Waste Reduction Strategies
- To reduce unwanted mail, request a unique zip code that doesn't
accept personal advertising.
- Send general mailings only to department heads or key department
representatives for central posting.
- Target specific audiences for direct mail.
- Use washable plates, eating utensils, glasses and cups for
cafeteria/restaurants and in-room service, whenever possible.
- Sell reusable mugs with no-spill lids and offer discounts to
anyone using their own mug.
- Start up a "think before you use" campaign to decrease use of
disposable items: napkins, condiments, etc.
- Remove napkins from the service line and add napkin dispensers
in the dining area to be used as needed.
- Donate unserved, surplus food to a food bank program or homeless
- For all-you-can-eat service, reduce the plate size.
- Switch to a bulk milk dispenser instead of individual milk
- Buy products in bulk and keep in stay fresh containers on
display instead of selling individually wrapped products. (e.g.,
breakfast muffins, cereal, etc.).
- Adopt a policy for contracted vendors that addresses waste
reduction, recycled products and recycling.
- Place rubber mats around bus and dish washing stations to reduce
china and glass breakage.
- Purchase products that come in recyclable packaging such as tin,
aluminum and glass.
- Offer canvas bags to customers for a small fee or for free.
Charging local businesses or vendors to advertise their logo on the
bags will offset the cost of procuring the bags while reducing the
amount of single-use bags that need to be purchased.
- Charge customers for single-use bags.
Plant drought resistant and lower maintenance shrubs and trees. They
require less water and will generate smaller quantities of yard
Shipping and Receiving
- Arrange for vendors to take back pallets.
- Reuse pallets for shipments within the campus.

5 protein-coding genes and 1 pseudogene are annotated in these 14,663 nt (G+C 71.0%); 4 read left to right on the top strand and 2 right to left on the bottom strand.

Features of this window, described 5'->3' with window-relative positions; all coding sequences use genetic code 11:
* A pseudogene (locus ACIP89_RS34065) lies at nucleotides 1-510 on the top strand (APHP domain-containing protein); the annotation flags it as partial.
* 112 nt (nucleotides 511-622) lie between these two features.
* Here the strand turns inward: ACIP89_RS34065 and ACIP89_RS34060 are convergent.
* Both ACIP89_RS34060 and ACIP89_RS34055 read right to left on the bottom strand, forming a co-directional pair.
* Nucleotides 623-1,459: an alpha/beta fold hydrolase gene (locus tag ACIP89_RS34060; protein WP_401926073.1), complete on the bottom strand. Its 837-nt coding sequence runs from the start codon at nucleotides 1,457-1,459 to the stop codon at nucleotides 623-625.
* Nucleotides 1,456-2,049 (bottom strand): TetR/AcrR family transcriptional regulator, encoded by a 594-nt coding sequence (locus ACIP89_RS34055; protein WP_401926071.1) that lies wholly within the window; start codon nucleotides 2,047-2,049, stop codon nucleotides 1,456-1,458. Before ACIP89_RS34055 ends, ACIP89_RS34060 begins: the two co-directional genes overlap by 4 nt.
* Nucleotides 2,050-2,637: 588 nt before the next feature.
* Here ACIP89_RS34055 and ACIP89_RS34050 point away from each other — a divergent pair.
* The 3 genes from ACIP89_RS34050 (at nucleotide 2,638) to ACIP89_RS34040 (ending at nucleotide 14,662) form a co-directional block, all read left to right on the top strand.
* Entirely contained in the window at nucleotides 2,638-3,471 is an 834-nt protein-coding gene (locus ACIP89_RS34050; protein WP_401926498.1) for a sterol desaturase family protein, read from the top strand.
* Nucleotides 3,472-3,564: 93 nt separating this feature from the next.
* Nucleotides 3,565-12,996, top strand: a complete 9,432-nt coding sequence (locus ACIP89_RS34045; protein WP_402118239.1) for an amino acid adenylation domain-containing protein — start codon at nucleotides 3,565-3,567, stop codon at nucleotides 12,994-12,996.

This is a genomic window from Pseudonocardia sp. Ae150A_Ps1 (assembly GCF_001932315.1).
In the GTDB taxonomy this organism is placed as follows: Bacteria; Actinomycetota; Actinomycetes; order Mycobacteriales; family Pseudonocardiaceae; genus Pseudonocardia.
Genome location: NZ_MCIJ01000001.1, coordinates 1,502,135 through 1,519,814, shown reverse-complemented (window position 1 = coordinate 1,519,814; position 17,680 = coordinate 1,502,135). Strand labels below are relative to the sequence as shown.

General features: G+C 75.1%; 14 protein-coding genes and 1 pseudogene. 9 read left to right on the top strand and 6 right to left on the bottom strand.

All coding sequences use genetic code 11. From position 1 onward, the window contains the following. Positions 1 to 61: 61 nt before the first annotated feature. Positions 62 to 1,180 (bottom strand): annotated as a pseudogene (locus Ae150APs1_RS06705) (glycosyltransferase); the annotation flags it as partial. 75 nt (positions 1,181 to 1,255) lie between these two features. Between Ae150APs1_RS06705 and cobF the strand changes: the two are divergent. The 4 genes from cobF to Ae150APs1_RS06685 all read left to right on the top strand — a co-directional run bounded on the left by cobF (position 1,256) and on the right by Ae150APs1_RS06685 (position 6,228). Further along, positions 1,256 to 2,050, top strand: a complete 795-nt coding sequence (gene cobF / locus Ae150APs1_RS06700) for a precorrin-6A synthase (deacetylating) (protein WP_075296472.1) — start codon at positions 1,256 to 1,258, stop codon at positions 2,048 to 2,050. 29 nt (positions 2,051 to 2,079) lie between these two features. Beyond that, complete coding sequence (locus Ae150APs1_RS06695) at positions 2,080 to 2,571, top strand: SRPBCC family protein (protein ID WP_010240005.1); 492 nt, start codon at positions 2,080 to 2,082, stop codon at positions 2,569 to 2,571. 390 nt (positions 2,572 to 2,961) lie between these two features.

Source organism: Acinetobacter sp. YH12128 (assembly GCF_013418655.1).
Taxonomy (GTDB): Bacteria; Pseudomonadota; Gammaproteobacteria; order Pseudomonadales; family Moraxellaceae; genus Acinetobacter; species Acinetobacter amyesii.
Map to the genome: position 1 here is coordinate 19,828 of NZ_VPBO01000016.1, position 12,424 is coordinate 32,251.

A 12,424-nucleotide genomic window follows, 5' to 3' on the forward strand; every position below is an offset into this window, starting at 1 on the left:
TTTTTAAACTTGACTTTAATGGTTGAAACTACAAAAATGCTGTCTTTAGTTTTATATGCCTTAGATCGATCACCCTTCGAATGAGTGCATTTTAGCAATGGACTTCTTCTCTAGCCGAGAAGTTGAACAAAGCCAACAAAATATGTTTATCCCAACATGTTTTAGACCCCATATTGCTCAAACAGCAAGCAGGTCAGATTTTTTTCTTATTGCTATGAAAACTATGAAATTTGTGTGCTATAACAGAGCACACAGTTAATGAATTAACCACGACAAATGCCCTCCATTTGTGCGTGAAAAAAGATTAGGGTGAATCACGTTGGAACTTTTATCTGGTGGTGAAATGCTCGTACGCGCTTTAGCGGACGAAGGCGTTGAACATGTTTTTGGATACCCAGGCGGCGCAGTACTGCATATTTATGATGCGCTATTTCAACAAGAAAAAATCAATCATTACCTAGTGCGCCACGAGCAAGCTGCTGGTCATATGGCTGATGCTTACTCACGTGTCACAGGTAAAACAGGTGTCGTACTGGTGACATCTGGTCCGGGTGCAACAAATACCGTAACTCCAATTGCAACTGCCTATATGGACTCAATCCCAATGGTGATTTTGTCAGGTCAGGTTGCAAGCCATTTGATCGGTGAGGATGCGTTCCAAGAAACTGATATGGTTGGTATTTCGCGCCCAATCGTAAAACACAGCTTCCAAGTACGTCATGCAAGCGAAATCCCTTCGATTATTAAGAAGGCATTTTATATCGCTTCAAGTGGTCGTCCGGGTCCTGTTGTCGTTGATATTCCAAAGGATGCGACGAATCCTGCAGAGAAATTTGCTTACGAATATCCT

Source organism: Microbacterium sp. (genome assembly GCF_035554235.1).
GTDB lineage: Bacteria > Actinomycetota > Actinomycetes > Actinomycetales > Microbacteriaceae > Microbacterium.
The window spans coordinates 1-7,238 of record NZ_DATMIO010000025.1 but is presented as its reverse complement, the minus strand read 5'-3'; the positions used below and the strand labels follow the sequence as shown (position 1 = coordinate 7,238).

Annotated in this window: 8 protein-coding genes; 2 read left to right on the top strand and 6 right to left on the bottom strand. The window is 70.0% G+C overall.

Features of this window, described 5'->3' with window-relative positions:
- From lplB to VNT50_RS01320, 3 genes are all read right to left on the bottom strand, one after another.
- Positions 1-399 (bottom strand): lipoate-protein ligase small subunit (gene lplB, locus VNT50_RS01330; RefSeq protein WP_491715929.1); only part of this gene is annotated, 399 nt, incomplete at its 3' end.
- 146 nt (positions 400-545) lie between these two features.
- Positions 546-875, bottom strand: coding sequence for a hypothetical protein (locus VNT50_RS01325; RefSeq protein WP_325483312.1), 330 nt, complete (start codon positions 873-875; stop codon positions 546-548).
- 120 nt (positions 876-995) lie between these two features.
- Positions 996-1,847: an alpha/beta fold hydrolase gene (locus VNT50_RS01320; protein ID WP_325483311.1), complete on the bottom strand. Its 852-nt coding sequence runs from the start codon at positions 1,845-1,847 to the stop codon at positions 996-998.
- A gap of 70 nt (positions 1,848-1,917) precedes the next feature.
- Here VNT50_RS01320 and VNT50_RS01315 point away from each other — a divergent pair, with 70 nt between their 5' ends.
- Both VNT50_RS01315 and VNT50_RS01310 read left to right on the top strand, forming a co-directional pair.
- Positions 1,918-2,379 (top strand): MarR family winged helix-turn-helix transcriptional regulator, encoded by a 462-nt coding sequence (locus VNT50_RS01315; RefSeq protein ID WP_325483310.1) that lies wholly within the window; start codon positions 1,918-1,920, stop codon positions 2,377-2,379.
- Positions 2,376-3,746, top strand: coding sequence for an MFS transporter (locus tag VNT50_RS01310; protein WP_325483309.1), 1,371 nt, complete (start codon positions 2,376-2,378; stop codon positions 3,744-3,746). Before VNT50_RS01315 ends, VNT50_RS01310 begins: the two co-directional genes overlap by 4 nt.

- Sell or donate used pallets to groups or organizations for
- Post campus job listings on a network accessible to students
instead of a bulletin board. This will reduce the amount of paper,
printing and recycling used when hard copies are updated.
- Consider switching to energy-efficient fluorescents (contact
your local utility for possible discounts) and switching from
single-paned to thermal-paned windows.
- See Food Service for more restaurant related information.
- Donate books that are in good condition to a non-profit
- Also see General Tips for more Office Waste
Reduction Tips and Green Teachers
- In student dorms, create centrally located recycling depots for
each building or floor. Clearly label all recycling bins and post
- Provide in-room recycling containers for newspapers and beverage
containers, along with information on how to recycle. Work with
students to empty in-room containers into a central recycling
- Make recycling a part of the housing contract and have the
recycling bin included in the dorm inventory.
- Anticipate and prepare for a large volume of recyclables during
move-in/move-out days and other special events.
- Place recycling bins in high-traffic areas where they are
convenient to use.
- Make recycling bins as accessible as garbage cans.
- Buy recycled.
Set up recycling containers at the dish disposal/tray collection
area so that materials are sorted for recycling rather than thrown
- Contact your waste hauler or city recycling coordinator about
collection service for kitchen and food waste that can be composted.
- Consider building a worm bin and designate classes to take turns
caring for the bin by using a portion of the food scraps each day to
feed the worms. This is a great learning exercise for students while
simultaneously reducing solid waste. Go to the Master Composter's
web site, and select "Worm" for more information.
- For outdoor maintenance tips see Waste
Reduction Tips for Landscaping.
For more information visit these web sites:
- Composting Council of Canada
- Composting News
- Internet Recycling and Composting Resource Page
- Recyclers World central composting category
- US EPA composting